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Insurance Co Retroactively Cancels Coverage After Accident

Time and again, lawyer Steve Lehto’s YouTube channel presents fascinating stories that make us question the intricacies of our legal system. These stories often raise eyebrows as they shed light on situations we believed were well-structured within the law.

In his latest video, Lehto brings us the story of a San Diego man who found himself entangled in a situation with an insurance company that, at first glance, appears nothing short of disturbing. Sergio Preciado experienced an accident in July 2022, and he openly admits that he was at fault—accidents can happen to anyone. That’s precisely why we’re required to carry insurance when driving on public roads. Sergio, like many others, had his own insurance, believing it would cover the damages resulting from the accident.

However, things took a shocking turn when Preciado’s insurance company decided to retroactively cancel his coverage after he filed a claim. They essentially erased his insurance as if it never existed at the time of the crash. What makes this situation even more perplexing is that the California Department of Insurance conducted an investigation and found no wrongdoing on the part of the insurance company.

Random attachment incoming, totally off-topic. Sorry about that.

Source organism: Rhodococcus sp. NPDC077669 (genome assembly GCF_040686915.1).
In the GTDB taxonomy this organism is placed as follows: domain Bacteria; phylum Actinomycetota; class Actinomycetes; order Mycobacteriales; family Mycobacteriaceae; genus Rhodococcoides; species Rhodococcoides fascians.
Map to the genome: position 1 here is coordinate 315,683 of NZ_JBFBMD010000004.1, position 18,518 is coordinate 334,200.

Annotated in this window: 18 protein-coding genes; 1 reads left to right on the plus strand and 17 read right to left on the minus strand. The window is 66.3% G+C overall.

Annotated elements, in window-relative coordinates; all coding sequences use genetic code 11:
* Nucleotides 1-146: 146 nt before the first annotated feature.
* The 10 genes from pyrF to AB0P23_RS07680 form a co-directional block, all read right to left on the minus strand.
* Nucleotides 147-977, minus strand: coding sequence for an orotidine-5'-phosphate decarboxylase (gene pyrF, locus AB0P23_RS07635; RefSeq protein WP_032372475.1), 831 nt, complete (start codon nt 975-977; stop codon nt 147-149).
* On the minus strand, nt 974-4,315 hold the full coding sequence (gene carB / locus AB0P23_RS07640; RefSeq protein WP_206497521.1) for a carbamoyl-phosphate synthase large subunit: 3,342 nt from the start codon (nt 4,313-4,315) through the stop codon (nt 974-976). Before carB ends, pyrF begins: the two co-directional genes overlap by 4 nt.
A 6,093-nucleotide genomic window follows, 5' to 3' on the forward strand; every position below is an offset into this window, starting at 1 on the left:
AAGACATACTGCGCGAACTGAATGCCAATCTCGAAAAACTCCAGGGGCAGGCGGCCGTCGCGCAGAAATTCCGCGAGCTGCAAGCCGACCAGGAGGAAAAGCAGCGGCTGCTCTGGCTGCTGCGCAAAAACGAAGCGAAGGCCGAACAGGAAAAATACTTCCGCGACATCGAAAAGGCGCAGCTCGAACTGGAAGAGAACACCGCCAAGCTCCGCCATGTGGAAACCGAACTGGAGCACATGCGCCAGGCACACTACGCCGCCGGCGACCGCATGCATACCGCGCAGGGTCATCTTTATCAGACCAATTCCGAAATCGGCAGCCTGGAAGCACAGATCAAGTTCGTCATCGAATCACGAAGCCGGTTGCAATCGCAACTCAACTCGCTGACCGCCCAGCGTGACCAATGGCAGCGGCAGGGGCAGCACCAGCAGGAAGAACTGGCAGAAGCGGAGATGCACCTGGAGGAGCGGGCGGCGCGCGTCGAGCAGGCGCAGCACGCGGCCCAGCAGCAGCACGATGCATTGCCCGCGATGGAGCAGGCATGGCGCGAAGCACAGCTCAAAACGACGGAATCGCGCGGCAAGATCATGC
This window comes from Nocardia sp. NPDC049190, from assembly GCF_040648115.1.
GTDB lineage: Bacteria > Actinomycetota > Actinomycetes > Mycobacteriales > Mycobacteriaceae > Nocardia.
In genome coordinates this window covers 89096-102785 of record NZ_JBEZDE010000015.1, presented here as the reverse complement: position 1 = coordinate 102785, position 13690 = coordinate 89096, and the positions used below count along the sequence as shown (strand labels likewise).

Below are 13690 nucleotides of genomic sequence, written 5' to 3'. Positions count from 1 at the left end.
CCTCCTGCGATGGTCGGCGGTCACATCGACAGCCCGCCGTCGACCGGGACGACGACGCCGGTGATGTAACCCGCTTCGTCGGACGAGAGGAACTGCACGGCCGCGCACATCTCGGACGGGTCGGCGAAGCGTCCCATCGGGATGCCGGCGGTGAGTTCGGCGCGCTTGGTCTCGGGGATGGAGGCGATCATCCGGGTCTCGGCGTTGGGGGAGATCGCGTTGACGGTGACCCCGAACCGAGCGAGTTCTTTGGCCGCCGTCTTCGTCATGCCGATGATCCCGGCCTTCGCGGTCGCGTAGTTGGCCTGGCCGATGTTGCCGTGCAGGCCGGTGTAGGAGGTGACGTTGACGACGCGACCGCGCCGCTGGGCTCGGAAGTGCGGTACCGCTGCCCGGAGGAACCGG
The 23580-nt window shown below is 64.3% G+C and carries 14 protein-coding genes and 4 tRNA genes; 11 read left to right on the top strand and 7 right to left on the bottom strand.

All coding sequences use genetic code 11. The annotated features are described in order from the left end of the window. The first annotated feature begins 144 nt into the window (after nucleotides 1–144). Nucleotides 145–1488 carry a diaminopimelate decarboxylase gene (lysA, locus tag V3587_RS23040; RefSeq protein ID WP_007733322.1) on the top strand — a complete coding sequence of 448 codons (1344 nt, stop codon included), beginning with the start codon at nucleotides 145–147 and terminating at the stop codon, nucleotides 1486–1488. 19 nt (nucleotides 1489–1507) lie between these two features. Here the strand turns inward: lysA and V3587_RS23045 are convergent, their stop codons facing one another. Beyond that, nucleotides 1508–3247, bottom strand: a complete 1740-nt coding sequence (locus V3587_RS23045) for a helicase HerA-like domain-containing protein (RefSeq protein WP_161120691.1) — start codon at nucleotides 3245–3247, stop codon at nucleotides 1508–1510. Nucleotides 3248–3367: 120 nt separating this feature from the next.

You might wonder if there’s a reasonable explanation for this unusual scenario. Unfortunately, the answer is not straightforward. It appears that the insurance company, National General, used an underhanded maneuver that, while technically within the bounds of the law, feels deeply unjust. The insurer cited Sergio’s failure to disclose the presence of his children in his household as a reason to deny the claim. However, these children, who are not old enough to drive and weren’t in the car at the time of the accident, had no direct involvement in the collision. Yet, the insurance company argued that because they lived in the same household, they theoretically had access to the vehicle, even if they weren’t licensed to use it.

Due to this reasoning, Sergio’s claim was rejected, and he’s left with a $5,000 bill for the car’s damages in addition to repairing his own vehicle.. Thankfully, this amount only covers the vehicle, sparing him from further financial burdens of bodily harm. Nevertheless, it’s evident to anyone with a modicum of common sense that the insurance company’s behavior in this situation raises serious ethical concerns.